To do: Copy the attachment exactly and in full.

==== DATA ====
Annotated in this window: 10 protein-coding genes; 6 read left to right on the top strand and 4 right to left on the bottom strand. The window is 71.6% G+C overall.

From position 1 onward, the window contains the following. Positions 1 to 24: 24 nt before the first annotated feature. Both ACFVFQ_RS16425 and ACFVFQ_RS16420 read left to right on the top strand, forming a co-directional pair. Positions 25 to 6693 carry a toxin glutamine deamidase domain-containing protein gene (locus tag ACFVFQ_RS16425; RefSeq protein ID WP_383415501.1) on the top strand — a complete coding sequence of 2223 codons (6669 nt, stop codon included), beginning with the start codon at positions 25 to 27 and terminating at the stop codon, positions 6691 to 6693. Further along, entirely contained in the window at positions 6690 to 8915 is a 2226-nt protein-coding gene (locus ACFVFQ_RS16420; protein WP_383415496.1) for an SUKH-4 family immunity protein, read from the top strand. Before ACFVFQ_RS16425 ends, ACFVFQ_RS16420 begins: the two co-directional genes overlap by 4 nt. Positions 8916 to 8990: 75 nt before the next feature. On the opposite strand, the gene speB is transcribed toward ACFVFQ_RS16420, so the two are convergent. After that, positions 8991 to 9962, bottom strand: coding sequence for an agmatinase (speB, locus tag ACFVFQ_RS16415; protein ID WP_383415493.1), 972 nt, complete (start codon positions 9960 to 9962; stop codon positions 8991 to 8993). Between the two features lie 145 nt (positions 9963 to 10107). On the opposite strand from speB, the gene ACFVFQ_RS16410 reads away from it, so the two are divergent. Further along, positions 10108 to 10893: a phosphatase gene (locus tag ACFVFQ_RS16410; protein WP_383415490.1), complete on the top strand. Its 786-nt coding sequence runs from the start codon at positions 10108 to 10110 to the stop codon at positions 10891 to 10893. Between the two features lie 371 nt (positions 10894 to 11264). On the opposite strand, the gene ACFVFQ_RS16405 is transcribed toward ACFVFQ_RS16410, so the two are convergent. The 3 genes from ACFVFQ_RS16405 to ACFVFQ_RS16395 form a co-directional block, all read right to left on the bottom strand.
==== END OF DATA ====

Annotated in this window: 10 protein-coding genes; 6 read left to right on the top strand and 4 right to left on the bottom strand. The window is 71.6% G+C overall.

From position 1 onward, the window contains the following. Positions 1 to 24: 24 nt before the first annotated feature. Both ACFVFQ_RS16425 and ACFVFQ_RS16420 read left to right on the top strand, forming a co-directional pair. Positions 25 to 6693 carry a toxin glutamine deamidase domain-containing protein gene (locus tag ACFVFQ_RS16425; RefSeq protein ID WP_383415501.1) on the top strand — a complete coding sequence of 2223 codons (6669 nt, stop codon included), beginning with the start codon at positions 25 to 27 and terminating at the stop codon, positions 6691 to 6693. Further along, entirely contained in the window at positions 6690 to 8915 is a 2226-nt protein-coding gene (locus ACFVFQ_RS16420; protein WP_383415496.1) for an SUKH-4 family immunity protein, read from the top strand. Before ACFVFQ_RS16425 ends, ACFVFQ_RS16420 begins: the two co-directional genes overlap by 4 nt. Positions 8916 to 8990: 75 nt before the next feature. On the opposite strand, the gene speB is transcribed toward ACFVFQ_RS16420, so the two are convergent. After that, positions 8991 to 9962, bottom strand: coding sequence for an agmatinase (speB, locus tag ACFVFQ_RS16415; protein ID WP_383415493.1), 972 nt, complete (start codon positions 9960 to 9962; stop codon positions 8991 to 8993). Between the two features lie 145 nt (positions 9963 to 10107). On the opposite strand from speB, the gene ACFVFQ_RS16410 reads away from it, so the two are divergent. Further along, positions 10108 to 10893: a phosphatase gene (locus tag ACFVFQ_RS16410; protein WP_383415490.1), complete on the top strand. Its 786-nt coding sequence runs from the start codon at positions 10108 to 10110 to the stop codon at positions 10891 to 10893. Between the two features lie 371 nt (positions 10894 to 11264). On the opposite strand, the gene ACFVFQ_RS16405 is transcribed toward ACFVFQ_RS16410, so the two are convergent. The 3 genes from ACFVFQ_RS16405 to ACFVFQ_RS16395 form a co-directional block, all read right to left on the bottom strand.